Credit card debt is a burden that many consumers struggle with. Without a large influx of cash, it can be difficult to pay off outstanding credit card bills. Many consumers also struggle with deciding whether they should focus first on paying these debts off or whether they should be taking any extra funds and saving for retirement in a 401(k) or similar plan.
Paying Off Credit Card Debt
Credit cards come with high interest rates, which can make paying the balance off impossible. The larger the balance gets, the harder it can be to pay down, which is why it can often be a good idea to focus on paying this debt down first. Additionally, paying down the credit card balance to zero will also noticeably improve the consumer’s credit score. A better credit score will eventually benefit him or her for when it comes time to make a big purchase, such as a car or a home. It will also eliminate the monthly payment from the consumer’s budget, allowing him or her the chance to save for the future, including retirement.
However, paying credit card debt now instead of saving for retirement does have its down sides. By not putting money away towards retirement, the consumer is missing out on a valuable tax deduction when it comes time to file taxes. The consumer may also miss out on the chance to take advantage of his or her employer’s matching contributions to the 401(k) plan. Many companies will match employee contributions throughout the year, up to a certain amount. By not making any contributions, the employee could miss out on this extra source of savings. More importantly, by delaying saving for retirement, the consumer is only making it harder for him or her to retire later in life with a small amount of money in his or her account.
Contributing to Retirement
While most consumers do not wish to have debt when retiring, the ability to retire, if at all, hinges on whether the person properly saved for this event. Successfully saving for retirement takes time. When a young worker first hits the workforce, the idea of retirement can seem so far off, but it truly pays to begin saving as soon as possible so that the money builds up over time. Not only will the worker likely receive free company matches on his or her contributions, but he or she will also be able to take slowly build a nest egg for retirement over time.
Putting money away towards retirement first will also keep that money out of sight and out of mind for any unnecessary spending.
Alternatively, however, by not paying off the credit card balance, the consumer will likely carry this load of debt on into retirement. Delaying paying off credit cards only delays the consumer having full financial freedom.
Ultimately, it is best if consumers do a little bit of both: saving for the future while cutting down on their discretionary spending, freeing money to pay off credit card debt. Even if the contribution to the person’s 401(k) is minimal at the start, it is better than putting absolutely nothing in the retirement account. Once credit card debt has been reduced, the consumer can then increase the amount he or she is contributing towards the 401(k).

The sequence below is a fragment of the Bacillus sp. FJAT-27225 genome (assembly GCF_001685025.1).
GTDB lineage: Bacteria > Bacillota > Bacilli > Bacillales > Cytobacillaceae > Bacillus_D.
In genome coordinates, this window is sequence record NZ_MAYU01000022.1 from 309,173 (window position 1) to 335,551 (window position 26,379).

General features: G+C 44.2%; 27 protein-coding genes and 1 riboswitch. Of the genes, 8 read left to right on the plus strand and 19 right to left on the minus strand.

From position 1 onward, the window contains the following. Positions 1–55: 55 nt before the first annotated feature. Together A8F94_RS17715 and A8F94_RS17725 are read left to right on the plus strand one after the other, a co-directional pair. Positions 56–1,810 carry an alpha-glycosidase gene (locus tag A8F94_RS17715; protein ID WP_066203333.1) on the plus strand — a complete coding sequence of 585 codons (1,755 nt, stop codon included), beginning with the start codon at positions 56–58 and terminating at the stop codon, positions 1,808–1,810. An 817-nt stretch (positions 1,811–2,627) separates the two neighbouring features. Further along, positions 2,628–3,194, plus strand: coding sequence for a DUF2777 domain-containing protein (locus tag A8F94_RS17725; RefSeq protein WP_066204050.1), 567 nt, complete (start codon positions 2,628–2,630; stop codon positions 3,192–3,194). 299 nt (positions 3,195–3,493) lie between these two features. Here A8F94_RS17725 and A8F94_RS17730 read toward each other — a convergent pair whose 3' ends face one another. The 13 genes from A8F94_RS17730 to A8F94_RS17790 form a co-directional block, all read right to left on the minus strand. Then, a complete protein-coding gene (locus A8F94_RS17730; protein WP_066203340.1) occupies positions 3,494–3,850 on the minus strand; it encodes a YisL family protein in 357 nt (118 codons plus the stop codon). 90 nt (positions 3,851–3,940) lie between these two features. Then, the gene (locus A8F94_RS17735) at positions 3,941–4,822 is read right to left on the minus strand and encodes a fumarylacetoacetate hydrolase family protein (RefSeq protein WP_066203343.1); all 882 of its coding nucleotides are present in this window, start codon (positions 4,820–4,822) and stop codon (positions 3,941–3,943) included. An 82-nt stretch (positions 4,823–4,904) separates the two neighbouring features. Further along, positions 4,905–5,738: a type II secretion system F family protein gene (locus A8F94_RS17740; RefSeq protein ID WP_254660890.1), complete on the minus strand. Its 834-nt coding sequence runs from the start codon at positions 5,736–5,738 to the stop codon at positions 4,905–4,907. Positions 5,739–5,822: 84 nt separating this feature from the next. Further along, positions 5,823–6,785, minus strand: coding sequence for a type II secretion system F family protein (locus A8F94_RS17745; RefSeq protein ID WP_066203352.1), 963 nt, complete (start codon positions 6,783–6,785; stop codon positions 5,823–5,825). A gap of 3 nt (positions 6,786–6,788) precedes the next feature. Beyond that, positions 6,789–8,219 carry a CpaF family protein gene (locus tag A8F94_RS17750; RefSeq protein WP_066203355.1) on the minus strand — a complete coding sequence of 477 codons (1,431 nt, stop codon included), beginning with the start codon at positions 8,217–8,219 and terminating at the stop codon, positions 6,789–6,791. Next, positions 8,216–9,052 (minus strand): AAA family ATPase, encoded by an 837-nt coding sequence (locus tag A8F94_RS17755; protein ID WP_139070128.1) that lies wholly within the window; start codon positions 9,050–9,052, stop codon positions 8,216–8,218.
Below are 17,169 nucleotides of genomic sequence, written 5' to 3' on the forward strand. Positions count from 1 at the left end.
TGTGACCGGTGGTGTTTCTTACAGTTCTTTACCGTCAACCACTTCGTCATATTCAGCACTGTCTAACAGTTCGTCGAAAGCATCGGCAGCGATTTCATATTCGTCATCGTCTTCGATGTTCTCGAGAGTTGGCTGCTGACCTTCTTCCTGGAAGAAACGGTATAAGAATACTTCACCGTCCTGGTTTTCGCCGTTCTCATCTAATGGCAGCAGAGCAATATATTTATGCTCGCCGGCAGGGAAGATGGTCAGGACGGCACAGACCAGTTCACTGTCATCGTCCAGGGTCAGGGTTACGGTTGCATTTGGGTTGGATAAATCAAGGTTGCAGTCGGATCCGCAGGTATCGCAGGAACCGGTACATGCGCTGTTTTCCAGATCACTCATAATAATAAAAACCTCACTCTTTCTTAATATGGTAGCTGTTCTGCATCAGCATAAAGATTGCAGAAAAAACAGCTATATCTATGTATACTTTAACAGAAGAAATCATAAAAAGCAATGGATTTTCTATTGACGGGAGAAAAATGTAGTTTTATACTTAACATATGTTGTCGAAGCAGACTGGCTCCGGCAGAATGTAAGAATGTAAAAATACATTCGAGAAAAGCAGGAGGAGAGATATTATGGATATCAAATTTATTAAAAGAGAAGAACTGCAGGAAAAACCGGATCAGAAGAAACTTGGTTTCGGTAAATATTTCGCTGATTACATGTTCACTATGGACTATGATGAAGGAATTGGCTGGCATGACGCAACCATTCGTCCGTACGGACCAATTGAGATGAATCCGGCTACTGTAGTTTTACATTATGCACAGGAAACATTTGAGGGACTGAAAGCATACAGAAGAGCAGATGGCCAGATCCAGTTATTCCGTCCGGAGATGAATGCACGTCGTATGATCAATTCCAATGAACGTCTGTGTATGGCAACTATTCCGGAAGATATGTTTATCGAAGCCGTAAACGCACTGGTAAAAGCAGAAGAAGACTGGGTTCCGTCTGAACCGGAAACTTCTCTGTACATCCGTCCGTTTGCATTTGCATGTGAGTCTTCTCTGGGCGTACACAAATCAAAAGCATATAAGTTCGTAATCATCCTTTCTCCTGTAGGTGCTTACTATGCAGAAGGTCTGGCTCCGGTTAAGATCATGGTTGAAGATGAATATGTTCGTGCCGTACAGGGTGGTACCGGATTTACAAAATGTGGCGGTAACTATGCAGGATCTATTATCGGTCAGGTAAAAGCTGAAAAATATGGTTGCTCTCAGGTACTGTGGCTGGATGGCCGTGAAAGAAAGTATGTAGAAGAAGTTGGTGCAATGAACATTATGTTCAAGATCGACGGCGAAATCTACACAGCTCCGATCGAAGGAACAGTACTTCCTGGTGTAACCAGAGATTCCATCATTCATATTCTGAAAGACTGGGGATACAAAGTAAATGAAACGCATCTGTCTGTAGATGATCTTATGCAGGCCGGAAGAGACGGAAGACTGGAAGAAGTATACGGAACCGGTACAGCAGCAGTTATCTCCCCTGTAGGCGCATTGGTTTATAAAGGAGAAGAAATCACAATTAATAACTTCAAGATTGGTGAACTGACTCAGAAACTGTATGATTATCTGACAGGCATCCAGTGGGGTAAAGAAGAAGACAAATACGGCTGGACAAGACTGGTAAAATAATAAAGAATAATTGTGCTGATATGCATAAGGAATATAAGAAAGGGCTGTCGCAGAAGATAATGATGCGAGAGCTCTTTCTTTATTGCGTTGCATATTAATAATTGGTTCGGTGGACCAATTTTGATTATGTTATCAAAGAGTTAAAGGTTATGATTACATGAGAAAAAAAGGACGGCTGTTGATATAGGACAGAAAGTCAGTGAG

As bankruptcy attorneys, we see credit card debt as one of the most common problems facing those with serious financial challenges. It is not surprising with the high interest rates, unreasonable fees, harassing debt collection calls, penalties and never-ending minimum payments that do not even make a dent in your actual debt. We offer additional tips for eliminating credit card debt on our blog.
Filing for bankruptcy is also a viable option for those struggling with insurmountable credit card debt. Chapter 7 is the fastest form of consumer bankruptcy and forgives most unsecured debts like credit card debt, medical bills and personal loans. There are certain qualifications a consumer must meet in regards to income, assets and expenses to file for Chapter 7 bankruptcy, which is determined by the bankruptcy means test.
Those filing for bankruptcy can still protect valuable assets. Retirement income and savings are out of reach and protected under federal law, including: 401(k)’s, pensions, social security payments, qualified profit-sharing plans, and individual retirement accounts worth up to $1.245 million are all exempt from creditors during bankruptcy.
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If you have questions on this topic or are in financial crisis and considering filing for bankruptcy, contact an experienced Miami bankruptcy attorney who can advise you of all of your options. As an experienced CPA as well as a proven bankruptcy lawyer, Timothy Kingcade knows how to help clients take full advantage of the bankruptcy laws to protect their assets and get successful results. Since 1996 Kingcade Garcia McMaken has been helping people from all walks of life build a better tomorrow. Our attorneys’ help thousands of people every year take advantage of their rights under bankruptcy protection to restart, rebuild and recover. The day you hire our firm, we will contact your creditors to stop the harassment. You can also find useful consumer information on the Kingcade Garcia McMaken website at www.miamibankruptcy.com.